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Sam Allardyce leaves England job and Tommy Wright sacked amid football corruption claims

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This week, after a ten month probe by The Telegraph, it has been revealed that corruption is rife among English football managers, with Sam Allardyce losing his dream job as England manager a result.

By Jacque Talbot

Championship managers such as Jimmy Floyd Hasselbaink, assistant Barnsley manager Tommy Wright and Leeds United football owner Massimo Cellino have also hit unwanted headlines with allegations of malpractice.

Sam Allardyce was secretly filmed at Manchester’s lucrative restaurants San Carlo and Wings giving advice to undercover reporters posing as investors on how to avoid payment through third party player ownership, all in exchange for a sizeable £400,000 fee – something which is against the Football Association’s regulations.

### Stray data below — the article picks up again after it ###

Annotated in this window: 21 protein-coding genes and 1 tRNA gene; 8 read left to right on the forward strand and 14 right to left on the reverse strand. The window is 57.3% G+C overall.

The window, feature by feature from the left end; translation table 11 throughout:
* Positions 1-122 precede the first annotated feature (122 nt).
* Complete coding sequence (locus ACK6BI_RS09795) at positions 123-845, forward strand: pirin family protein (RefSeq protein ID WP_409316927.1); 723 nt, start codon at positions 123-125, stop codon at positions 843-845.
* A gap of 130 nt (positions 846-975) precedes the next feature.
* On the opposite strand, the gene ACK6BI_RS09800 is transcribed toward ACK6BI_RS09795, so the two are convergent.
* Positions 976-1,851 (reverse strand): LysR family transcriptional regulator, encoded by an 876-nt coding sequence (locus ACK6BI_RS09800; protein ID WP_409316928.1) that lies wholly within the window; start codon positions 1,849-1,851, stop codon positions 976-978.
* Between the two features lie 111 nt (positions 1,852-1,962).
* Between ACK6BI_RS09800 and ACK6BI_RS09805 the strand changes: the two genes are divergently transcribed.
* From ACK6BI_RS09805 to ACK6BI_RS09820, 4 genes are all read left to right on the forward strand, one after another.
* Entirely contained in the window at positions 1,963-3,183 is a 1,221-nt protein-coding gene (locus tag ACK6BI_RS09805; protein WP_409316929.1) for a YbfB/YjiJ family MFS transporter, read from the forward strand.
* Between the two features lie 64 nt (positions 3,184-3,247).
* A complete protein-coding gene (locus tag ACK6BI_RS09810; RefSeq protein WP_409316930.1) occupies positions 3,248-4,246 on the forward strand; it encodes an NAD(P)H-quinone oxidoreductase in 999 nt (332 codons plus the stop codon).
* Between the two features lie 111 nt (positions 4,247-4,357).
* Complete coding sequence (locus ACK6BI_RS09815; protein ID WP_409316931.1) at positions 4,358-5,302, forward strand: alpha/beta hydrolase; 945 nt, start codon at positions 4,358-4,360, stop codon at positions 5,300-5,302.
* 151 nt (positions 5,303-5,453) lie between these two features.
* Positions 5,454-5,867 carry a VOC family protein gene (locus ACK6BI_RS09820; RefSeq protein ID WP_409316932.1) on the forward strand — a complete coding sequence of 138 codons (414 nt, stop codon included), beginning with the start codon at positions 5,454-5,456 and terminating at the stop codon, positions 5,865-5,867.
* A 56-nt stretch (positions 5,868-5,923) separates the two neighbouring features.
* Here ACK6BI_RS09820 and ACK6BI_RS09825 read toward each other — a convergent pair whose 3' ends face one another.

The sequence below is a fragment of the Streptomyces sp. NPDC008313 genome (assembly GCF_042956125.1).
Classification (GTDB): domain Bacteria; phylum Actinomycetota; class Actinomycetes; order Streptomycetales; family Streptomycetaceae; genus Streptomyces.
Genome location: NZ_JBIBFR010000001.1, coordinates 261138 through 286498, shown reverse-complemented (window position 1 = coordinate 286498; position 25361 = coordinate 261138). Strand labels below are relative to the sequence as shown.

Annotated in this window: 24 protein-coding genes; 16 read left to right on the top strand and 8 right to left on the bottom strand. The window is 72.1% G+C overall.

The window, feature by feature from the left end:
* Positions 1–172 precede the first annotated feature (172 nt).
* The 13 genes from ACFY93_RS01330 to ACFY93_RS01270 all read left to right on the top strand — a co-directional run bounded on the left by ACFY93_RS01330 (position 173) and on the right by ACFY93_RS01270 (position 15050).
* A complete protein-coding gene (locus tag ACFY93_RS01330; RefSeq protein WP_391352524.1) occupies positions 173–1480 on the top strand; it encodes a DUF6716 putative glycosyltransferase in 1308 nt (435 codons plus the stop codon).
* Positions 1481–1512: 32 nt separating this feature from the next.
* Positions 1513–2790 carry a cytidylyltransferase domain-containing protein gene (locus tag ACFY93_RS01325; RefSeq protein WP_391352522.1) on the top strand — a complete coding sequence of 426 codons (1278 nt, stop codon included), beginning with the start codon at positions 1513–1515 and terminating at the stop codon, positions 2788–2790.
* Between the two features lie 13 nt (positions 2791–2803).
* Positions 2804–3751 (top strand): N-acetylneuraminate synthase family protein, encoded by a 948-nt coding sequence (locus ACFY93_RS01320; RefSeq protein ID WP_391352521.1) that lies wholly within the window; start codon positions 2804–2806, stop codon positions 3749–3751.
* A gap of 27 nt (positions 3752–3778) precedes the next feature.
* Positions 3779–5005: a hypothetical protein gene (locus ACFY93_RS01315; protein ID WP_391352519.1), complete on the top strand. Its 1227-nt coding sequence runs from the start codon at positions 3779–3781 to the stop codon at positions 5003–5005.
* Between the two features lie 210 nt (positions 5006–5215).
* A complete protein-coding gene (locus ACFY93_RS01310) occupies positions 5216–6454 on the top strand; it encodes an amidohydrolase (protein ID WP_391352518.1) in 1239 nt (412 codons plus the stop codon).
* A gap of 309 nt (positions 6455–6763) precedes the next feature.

The FA held a hurried meeting with the shamed manager, with the two parties concluding that ‘Big Sam’s’ role as England boss was untenable. The 61-year-old has since left his job by mutual consent.

Since then, The Telegraph have released further hidden camera footage of Queens Park Rangers manager, Jimmy Floyd Hasselbaink asking for a £55k to act for a sports company proposing to sell players to his club. The QPR owners have reportedly stood by the ex-Chelsea man as he took training with his team as usual this afternoon.

Barnsley’s assistant manager, Tommy Wright was allegedly filmed taking an envelope of cash in return for helping persuade Barnsley to sign players from a made-up Far East company. He now has been suspended by the South Yorkshire Championship side “pending an internal investigation into these allegations”.

Leeds United owner, Massimo Cellino was also filmed by undercover reporters offering to sell 20% of the club to help the fake ‘businessmen’ get round third party rules, a rule which has been put in place for eight years ever since the Premier League likened it to “indentured slavery”.

By having large footballing names like Jose Mourinho and Ian Wright already openly sympathise with the perpetrators, it may seems to some that an embedded fabric of corruption is running through the English sport at the highest level, leaving the fans wondering just how far it goes and to what extent they can trust their childhood heroes.

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Jacque Talbot

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